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What is an Integrated Services Digital Network?

What is an Integrated Services Digital Network?
An Integrated Services Digital Network is set of communications standards which allows a single wire or optical fiber to carry voice, video, and digital network services. ISDN is proposed to replace the plain old telephone system.
Ravi Kumar Paluri
ISDN allows transmission of data, voice, video, and graphics at high speeds over standard communication lines carried by bearer channels (B channels) occupying a bandwidth of 64 kbits per second. A data channel (D channel) handles signaling at 16 kb/s or 64 kb/s depending on the service type. ISDN is not limited to public telephone networks alone, and can be transmitted via networks like telex, packet switched networks, CATV networks, etc. ISDN provides three logical, digital communication channels, which perform the following functions:
B-Channel: it carries user service information including digital data, video, and voice.
D-Channel: it carries signals and data packets between the user and the network.
H-Channel: it performs the same function as B-Channels, but operates at rates exceeding 64 Kbps.
There are two types of services corresponding with ISDN, Basic Rate Interface Service, and Primary Rate Interface Service.
ISDN Basic Rate Interface Service
This service provides two B channels and one D channel. The B-channel service, working at 64 kbps, is used to carry data. The D-channel service, working at 16 kbps, is used to carry control and signaling information, although it also supports data transmission under certain circumstances. The D-channel signaling protocol contains Layers 1 to 3 of the OSI reference model. The International Telecommunication Union-Telecommunications Standards Section (ITU-T) defines the BRI physical layer specification.
ISDN Primary Rate Interface Service
This service provides 23 B channels and 1 D channel yielding a total bit rate of 1.544 Mbps. In Europe, Australia, and other parts of the world the service provides 30 B channels plus one 64-kbps D channel and a total interface rate up to 2.048 Mbps. The ITU-T I.431 defines PRI physical layer specification.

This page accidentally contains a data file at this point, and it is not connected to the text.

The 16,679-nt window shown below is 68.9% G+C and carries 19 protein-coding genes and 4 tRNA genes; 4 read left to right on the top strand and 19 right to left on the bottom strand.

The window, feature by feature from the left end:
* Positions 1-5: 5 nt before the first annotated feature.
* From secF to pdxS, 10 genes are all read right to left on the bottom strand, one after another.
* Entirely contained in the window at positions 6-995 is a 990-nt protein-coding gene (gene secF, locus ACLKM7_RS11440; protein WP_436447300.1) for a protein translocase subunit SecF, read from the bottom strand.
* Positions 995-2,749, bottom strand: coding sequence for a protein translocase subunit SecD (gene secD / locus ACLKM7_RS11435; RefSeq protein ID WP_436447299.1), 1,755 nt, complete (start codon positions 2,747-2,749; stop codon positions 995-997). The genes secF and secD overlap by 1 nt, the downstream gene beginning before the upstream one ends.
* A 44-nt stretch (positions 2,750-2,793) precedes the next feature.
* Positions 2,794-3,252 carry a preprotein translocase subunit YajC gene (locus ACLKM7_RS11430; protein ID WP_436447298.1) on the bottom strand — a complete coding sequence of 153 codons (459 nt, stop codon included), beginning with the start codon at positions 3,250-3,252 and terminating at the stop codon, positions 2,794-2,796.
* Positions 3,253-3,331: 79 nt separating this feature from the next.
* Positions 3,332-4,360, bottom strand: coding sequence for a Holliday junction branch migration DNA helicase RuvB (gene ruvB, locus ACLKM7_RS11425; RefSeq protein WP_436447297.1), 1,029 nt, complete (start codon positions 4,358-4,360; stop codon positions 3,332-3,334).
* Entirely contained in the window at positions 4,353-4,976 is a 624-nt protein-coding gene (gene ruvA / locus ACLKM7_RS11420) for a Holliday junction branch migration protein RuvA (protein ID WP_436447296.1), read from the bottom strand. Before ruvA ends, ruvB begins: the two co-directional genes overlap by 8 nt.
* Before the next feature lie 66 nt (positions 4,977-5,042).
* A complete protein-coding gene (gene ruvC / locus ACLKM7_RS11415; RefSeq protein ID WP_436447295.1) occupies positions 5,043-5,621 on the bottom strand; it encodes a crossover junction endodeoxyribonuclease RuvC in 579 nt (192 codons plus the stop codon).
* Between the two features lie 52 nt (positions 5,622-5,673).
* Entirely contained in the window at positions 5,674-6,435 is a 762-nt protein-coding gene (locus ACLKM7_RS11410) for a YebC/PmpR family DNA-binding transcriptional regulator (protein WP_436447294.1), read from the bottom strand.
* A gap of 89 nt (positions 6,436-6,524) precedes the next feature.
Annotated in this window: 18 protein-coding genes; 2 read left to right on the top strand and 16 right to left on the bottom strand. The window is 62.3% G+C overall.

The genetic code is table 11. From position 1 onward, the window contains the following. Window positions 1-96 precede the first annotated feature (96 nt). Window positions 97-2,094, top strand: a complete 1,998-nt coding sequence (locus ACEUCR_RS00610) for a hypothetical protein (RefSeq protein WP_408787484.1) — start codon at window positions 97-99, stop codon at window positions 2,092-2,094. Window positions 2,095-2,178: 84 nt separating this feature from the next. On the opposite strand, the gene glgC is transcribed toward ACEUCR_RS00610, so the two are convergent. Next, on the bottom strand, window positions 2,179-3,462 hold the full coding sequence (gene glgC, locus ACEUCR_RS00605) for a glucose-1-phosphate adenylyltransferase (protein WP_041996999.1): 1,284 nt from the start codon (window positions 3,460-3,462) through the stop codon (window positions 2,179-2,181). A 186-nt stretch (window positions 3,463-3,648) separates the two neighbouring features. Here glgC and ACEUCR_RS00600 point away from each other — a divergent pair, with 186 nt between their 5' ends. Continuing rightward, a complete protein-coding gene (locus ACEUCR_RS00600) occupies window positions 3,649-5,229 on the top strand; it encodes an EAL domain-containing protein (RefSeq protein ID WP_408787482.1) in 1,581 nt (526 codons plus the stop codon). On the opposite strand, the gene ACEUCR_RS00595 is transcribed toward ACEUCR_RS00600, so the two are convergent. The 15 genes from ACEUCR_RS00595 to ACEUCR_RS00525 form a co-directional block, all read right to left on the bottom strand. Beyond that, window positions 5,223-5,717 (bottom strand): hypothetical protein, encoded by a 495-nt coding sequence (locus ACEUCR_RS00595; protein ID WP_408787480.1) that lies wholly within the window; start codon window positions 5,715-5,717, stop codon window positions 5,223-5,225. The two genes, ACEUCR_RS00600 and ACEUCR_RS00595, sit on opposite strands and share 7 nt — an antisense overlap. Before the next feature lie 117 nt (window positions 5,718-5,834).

ISDN Specifications
Layer 1
ISDN physical layer (Layer 1) frame formats depends upon whether the frame is outbound (from terminal to network) or inbound (from network to terminal). The frames are 48 bits long, from which data is represented by 36 bits. The bits of an ISDN frame are used as follows:
1) F: it provides synchronization.
2) L: it adjusts the average bit value
3) E: it ensures contention resolution when several terminals on a passive bus contend for a channel
4) A: it activates devices.
5) S: it is unassigned bit.
6) B1, B2 and D: handles user data.
Multiple ISDN devices can be attached physically to one circuit. In this configuration, collisions can occur when two terminals transmit simultaneously, to avoid which link contention is used.
Terminals cannot transmit data to the D channel unless they first detect a specific number of ones corresponding to pre-established priority. If TE detects a bit in the echo channel that is different from D bits, then it stop transmitting immediately. This technique guarantees that only one terminal can transmit its D-message at a time. After successful D-message transmission, the terminal reduces its priority. Terminals cannot increase their priority until all other devices on the same line have had an opportunity to send a D-message. Telephone connections have the highest priority.
Layer 2
ISDN Layer 2 is signaling protocol called Link Access Procedure D Channel. LAPD is just like High-Level Data Link Control (HDLC) and Link Access Procedure Balanced (LAPB). As the development of the LAPD acronym indicates, this layer is used across the D channel to check control and signaling information flows. The LAPD frame format is similar to that of HDLC. Like HDLC, LAPD makes use of information, supervisory, and unnumbered frames.
Layer 3
ISDN Layer 3 is used for ISDN signaling: ITU-T I.450 and ITU-T I.451. Both these protocols carry end-to-end, circuit-switched and packet-switched connections. A variety of call-establishment, call-termination, information, and miscellaneous messages are described by using SETUP, CONNECT, RELEASE, USER INFORMATION, CANCEL, STATUS, and DISCONNECT. These messages provide the same functionality as that of the X.25 protocol.